Bob Mould’s 13th solo album might be the fiercest thing he’s put to tape since his days fronting Husker Du. Though the guy who practically invented alt-rock never really softened with age, songs like “The End of Things” are shockingly fast and furious. Mould displays the energy of a man less than half his age on songs like the breakneck-speed “Hands Are Tied.” Though less concerned than ever with anything constituting a shiny pop song, his sense of melody is as strong as ever on catchy songs like “Hold On” and “Pray for Rain,” which sound like lost Alternative Nation hits. His returning backing band of bassist Jason Narducy (Split Single, Verbow) and drummer Jon Wurster (Superchunk, Mountain Goats) keep things excitingly full-throttle over unfussy arrangements on songs like the shoegazey “Lucifer and God” and the brutal “Losing Time.” Who needs a Husker Du reunion when Mould’s solo career is still going this strong?
Hear Country auteur Sturgill Simpson’s A Sailor’s Guide to Earth (out April 15th on CD, vinyl, and blue vinyl) at Amoeba SF on Friday, April 8th at 5pm -- a week before release date! Enter to win special limited edition t-shirts, canvas tote bags, and more! Plus, partake in some Sturgill cake! What's Sturgill cake? You'll just have to come on down to Amoeba SF and find out.
A Sailor’s Guide to Earth spans the globe, musically and lyrically. Sail through diverse musical waters with Simpson, across styles and genres, with stops in Motor City and Music Row, Harlem and Stax, Berlin and London. He combines '70s Motown soul, R&B, classic rock, and some of that good ol' Nashville countrypolitan sound. Did we mention his haunting cover of Nirvana's "In Bloom," because we'd be remiss if we didn't. It's certainly something only a soulful and complex country performer like Simpson could pull off with flying colors, complete with down-home fiddle and Stax-style brass.
Indie folk singer-songwriter Aoife O'Donovan recently visited Amoeba Hollywood to play a selection of songs from her latest album, In the Magic Hour (Yep Roc). In this intimate Green Room Session the Massachusetts native, backed by her band, sings her unique brand of American-tinged folk rock in a brief but stirring performance. With a crystal clear, dulcet voice and simple melodies, O'Donovan's live show calls to mind Alison Krauss, who is a fan and has previously covered a song by the young singer.
O'Donovan starts her set off with the track "Detour Sign" before segueing into the bucolic beauty of "Magic Hour." Things take a turn for the upbeat on "Stanley Park" before she closes with "Hornets." O'Donovan's sparse, intriguing arrangements belie her special strain of songwriting informed by her Irish roots, American upbringing, and her time studying contemporary improvisation at the New England Conservatory. Take a listen; it's the perfect soundtrack to welcome in the coming of spring.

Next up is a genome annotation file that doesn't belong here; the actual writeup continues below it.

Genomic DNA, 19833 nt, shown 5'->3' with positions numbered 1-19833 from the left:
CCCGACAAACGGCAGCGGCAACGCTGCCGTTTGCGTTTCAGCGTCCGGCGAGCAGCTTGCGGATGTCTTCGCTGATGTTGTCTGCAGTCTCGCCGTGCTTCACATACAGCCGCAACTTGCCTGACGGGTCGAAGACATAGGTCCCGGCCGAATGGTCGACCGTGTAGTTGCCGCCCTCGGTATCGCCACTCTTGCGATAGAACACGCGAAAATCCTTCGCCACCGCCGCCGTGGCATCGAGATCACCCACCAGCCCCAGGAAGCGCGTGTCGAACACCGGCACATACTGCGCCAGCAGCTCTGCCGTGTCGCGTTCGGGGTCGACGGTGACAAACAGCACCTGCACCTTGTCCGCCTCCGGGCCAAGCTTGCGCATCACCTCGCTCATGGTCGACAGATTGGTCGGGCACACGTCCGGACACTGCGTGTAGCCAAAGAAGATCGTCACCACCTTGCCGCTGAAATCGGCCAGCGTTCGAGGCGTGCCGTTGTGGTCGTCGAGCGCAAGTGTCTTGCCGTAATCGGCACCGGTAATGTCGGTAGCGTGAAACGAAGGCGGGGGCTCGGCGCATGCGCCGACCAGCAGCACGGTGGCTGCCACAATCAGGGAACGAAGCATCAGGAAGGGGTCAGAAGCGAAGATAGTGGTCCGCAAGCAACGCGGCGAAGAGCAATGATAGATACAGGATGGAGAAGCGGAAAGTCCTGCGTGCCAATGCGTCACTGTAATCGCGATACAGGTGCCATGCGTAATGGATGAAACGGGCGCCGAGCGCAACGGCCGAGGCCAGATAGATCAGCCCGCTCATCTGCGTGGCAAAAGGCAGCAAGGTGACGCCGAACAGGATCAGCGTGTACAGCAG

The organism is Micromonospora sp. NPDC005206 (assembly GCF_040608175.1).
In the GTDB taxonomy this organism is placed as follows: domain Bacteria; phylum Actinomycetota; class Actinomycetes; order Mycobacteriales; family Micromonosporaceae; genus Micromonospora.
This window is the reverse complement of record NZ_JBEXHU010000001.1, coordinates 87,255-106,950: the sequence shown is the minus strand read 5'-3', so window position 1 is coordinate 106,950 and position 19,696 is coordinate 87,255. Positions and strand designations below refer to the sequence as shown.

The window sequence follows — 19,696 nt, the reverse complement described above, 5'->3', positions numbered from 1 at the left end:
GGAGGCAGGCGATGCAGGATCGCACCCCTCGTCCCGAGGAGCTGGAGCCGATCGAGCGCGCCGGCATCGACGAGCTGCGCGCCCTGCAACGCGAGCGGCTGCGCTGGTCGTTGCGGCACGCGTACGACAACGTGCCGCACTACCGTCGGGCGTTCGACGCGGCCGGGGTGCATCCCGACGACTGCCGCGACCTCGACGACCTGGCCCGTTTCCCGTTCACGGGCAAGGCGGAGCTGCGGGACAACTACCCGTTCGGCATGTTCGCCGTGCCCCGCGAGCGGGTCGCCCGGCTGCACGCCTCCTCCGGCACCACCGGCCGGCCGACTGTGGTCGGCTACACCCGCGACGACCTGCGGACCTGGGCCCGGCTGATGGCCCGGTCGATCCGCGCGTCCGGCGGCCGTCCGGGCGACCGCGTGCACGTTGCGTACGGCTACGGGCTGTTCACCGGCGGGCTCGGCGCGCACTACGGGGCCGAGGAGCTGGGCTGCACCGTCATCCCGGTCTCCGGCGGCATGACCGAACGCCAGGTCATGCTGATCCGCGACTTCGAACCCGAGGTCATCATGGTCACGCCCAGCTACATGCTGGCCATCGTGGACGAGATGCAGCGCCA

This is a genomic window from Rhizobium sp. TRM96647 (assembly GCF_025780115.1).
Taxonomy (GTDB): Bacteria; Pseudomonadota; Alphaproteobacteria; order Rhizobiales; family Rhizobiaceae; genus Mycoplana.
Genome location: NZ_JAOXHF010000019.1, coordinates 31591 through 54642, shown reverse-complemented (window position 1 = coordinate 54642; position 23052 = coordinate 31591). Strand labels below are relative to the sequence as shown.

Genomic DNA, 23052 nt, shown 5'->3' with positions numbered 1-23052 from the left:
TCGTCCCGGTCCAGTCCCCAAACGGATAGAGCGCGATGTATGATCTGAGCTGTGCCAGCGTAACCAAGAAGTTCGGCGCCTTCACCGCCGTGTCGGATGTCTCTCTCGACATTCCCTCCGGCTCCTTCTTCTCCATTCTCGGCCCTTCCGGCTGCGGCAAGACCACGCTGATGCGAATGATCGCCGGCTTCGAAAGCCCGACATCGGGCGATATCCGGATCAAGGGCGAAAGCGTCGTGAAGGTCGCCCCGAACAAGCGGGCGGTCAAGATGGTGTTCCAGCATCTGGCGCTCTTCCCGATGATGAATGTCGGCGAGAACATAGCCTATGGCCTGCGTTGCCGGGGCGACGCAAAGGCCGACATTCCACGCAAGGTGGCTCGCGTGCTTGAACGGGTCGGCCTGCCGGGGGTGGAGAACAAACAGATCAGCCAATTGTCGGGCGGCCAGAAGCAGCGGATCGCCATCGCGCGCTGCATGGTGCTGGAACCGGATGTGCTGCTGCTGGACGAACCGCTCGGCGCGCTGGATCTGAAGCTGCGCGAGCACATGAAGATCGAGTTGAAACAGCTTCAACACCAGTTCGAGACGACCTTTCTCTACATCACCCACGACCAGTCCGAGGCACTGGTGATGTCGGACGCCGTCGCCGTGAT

You can see Aoife O'Donovan on tour through July, including several summer folk and bluegrass festival appearances.
Today the RIAA revealed numbers showing that vinyl sales made more revenue than ad-supported free streaming services, such as YouTube and Spotify’s free models.
Vinyl sales climbed 32% last year to $416 million, which is the highest they’ve been since 1988, according to the RIAA, which was around the time CDs overtook vinyl and cassettes as the dominant medium for music sales. By contrast, free, ad-supported streaming rose only 31% to $385 million in 2015. The news spurred a number of "Vinyl is back!" headlines once again, although vinyl still only makes up 6% of the music retail sales.
But these numbers only tell part of the story. Even if you include paid subscriptions to Spotify, Apple Music, Tidal etc., artists don’t see much of that money. Spotify themselves admit to paying only between $0.006 and $0.0084 to labels and rights holders per stream (this number combines all paid and unpaid user streams and also takes into account the share labels take). Once labels take their share, an artist might make only $0.001128 per song, according to the Guardian. And these services aren’t even profitable yet.
While streaming might pay out decently for the likes of someone popular like, say, Kendrick Lamar or Katy Perry, who get tens of millions of streams, the payouts are paltry for mid-level and independent artists. Numbers vary as far as how much artists actually make per physical album sold — it can be around 11% when you factor in deductions, according to Rollingstone. But while a nice piece of vinyl can sometimes feel like a splurge, it’s always worth remembering that buying an album physically is a better way of supporting the artists making the music than streaming.
The first time I heard "Cities in Dust," the lead single off Siouxsie & the Banshees' seventh studio album, Tinderbox (1986), I was hiding (once again) in my room from the horrors of being a weird adolescent in Midwestern suburbia and half-listening to a grainy distant college radio station. It was a Sunday afternoon, springtime, and I remember being in a good mood for once, because the weather outside was slowly turning into spring which meant that in another year or two I'd be on the verge of my long-planned escape to college in the big city.
The song starts off quietly, with what sounds like running water before segueing into some glittering yet ominous chiming. The drums pick up and that angular guitar attacks and Siouxsie starts singing some pretty obscure yet threatening lyrics which turn out to be about the destruction of Pompeii, if you look them up on the internet and then think about it for like, literally a second after watching the official music video. Some critics consider the song a harbinger of the band's still-to-come, more pop-center releases, but come on--this is still a deeply weird song, especially taking into account that it was a hit on the US Hot Dance Club Play chart.
Siouxsie & The Banshees - "Cities In Dust"